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Just Eat To Double Down On Strong US Markets Following Grubhub Acquisition

In its first earnings report since acquiring United States-based food delivery service Grubhub in mid-June, global delivery giant Just Eat announced that orders for the combined company grew 51 percent in the first half of the year. Grubhub underperformed compared to the company’s other delivery services, as orders excluding Grubhub grew 61 percent.

The company saw EBITDA losses surge, which it attributes to fee caps throughout North America. However, Matt Maloney, managing director at Just Eat (JET) and founder and former CEO of Grubhub, predicted that fee caps would not become permanent anytime soon. On a call with analysts, he attributed San Francisco’s move to codify these limits to “San Francisco being San Francisco.”

Noting ongoing legal battles contesting the city’s Board of Supervisors’ decision, Maloney said, “I would predict you do not see another permanent fee cap being voted on till the San Francisco situation gets resolved in court.”

Order growth in the United States only grew 14 percent, compared to 47 percent growth excluding the U.S., 61 percent growth in the United Kingdom and 50 percent in grocery. The company plans to invest in building out its U.S. infrastructure beyond what Grubhub had already set in place, focusing on markets in which the brand already has a strong foothold. Maloney explained that the combined company is “investing significantly in growth, focusing on our market leadership positions.”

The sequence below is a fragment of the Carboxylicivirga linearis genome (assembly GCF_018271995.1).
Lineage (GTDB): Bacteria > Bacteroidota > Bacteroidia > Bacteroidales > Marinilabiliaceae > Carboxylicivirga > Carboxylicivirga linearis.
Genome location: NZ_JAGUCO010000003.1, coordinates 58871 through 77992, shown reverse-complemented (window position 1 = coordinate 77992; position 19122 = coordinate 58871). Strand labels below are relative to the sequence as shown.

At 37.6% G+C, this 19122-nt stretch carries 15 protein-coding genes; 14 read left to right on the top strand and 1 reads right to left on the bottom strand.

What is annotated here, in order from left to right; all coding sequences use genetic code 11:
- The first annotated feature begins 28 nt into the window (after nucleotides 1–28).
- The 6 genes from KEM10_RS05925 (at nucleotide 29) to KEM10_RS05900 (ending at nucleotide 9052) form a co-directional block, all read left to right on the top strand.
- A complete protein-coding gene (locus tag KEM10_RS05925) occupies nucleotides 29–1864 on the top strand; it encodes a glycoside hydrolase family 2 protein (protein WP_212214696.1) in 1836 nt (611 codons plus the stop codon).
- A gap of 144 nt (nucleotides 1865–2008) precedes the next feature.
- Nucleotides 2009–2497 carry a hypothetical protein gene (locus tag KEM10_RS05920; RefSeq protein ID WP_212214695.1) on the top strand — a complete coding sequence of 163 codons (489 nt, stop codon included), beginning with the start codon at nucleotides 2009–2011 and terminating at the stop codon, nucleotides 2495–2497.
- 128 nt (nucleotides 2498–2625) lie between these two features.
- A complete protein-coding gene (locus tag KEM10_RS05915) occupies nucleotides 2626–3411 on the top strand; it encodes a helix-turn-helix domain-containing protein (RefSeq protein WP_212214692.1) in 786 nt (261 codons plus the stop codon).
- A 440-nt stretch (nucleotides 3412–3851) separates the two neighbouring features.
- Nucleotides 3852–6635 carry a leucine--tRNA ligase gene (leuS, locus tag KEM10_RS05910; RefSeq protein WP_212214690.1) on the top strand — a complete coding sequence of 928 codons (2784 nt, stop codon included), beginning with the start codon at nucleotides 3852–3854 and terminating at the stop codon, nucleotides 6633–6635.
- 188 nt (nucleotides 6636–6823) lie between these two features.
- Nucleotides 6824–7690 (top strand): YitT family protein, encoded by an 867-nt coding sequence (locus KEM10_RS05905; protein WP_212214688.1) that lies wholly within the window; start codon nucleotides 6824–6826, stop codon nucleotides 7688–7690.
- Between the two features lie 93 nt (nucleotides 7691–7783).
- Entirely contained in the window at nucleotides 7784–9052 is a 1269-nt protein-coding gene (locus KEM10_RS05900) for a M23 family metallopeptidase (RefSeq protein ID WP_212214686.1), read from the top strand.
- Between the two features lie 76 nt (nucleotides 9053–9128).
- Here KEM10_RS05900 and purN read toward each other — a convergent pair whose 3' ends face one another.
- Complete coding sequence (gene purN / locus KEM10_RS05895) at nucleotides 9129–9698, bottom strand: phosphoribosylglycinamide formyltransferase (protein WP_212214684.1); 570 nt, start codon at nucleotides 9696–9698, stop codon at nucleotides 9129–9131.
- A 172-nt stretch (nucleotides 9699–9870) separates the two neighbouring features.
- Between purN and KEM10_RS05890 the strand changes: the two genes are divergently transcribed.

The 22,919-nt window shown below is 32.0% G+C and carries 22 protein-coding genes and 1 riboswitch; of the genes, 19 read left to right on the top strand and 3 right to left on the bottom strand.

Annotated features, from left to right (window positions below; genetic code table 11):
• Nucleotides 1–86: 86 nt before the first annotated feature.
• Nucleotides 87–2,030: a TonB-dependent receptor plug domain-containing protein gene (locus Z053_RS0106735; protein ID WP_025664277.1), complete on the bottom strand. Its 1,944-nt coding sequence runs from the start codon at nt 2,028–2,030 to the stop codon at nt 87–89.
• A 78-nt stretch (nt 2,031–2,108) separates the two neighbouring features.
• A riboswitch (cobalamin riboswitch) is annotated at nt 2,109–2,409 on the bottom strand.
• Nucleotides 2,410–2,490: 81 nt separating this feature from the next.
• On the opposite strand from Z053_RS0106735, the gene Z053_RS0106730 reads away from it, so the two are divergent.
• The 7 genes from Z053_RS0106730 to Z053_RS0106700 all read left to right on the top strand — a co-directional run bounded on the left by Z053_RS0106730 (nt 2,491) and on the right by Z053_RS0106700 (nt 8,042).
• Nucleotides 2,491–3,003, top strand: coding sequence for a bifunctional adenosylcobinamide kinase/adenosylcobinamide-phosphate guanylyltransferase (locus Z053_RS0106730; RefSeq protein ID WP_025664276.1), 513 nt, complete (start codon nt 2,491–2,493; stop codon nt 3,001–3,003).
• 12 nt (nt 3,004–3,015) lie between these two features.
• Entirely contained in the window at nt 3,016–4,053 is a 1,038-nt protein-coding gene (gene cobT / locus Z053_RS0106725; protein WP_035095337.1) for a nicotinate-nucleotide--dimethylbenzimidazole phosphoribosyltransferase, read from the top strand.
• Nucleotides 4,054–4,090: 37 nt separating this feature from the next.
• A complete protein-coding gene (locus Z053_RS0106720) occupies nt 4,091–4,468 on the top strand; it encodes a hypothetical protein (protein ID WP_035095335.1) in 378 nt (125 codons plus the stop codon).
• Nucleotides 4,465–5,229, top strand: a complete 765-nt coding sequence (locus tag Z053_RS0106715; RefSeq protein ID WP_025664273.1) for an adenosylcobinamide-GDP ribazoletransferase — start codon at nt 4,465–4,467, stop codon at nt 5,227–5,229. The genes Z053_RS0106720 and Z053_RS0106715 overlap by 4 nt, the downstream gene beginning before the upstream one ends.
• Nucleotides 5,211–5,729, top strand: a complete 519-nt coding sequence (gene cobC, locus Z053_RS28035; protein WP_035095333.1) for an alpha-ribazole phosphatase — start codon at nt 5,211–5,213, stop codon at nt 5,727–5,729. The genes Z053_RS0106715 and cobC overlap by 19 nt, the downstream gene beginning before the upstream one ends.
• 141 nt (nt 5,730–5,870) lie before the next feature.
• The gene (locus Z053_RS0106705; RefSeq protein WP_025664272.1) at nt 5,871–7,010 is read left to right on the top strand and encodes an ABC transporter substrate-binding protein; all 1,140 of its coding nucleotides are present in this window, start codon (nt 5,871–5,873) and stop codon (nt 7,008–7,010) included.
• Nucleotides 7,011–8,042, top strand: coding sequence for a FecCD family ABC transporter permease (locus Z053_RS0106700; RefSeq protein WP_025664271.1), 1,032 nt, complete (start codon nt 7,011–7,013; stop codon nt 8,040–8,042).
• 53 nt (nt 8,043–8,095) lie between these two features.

“There’s a lot of growth available around cities like New York and Chicago, et cetera,” added Just Eat’s CEO Jitse Groen. “It is much easier to work from very strong positions … but it doesn’t mean we’re not going to be in, say, Ohio or Arizona. It’s just that our focus will not be there — it will be elsewhere.”

In May, Just Eat revealed that it is adding grocery delivery to its German service, Now, the company is gearing up to launch grocery delivery across all the markets in which it operates, all as gross profit neutral.

“We’re going to be an open network,” said Groen. “If a supermarket chain wants to use our vast logistical network across our global businesses, they can do that, all as gross profit neutral — it will just be an add-on to our logistical network.”

Given the company’s “large logistical networks” in all the markets in which it operates, Groen said, rolling out grocery across all locations will be an “easy add-on.”

Of competition in Germany specifically, where Uber Eats recently launched and where Delivery Hero is relaunching, making the meal delivery very crowded, Groen said that competitors’ “inferior” logistics make Just Eat the clear leader in this battleground country. As he said of competitors, “They have less restaurants, the efficiency is lower, the delivery fees are higher and the coverage, of course, is not the whole country. The coverage is Berlin, and maybe a couple of cities.”

Groen added that the grocery business gives Just Eat a major leg up when it comes to earning consumers’ loyalty and being their one-stop shop.

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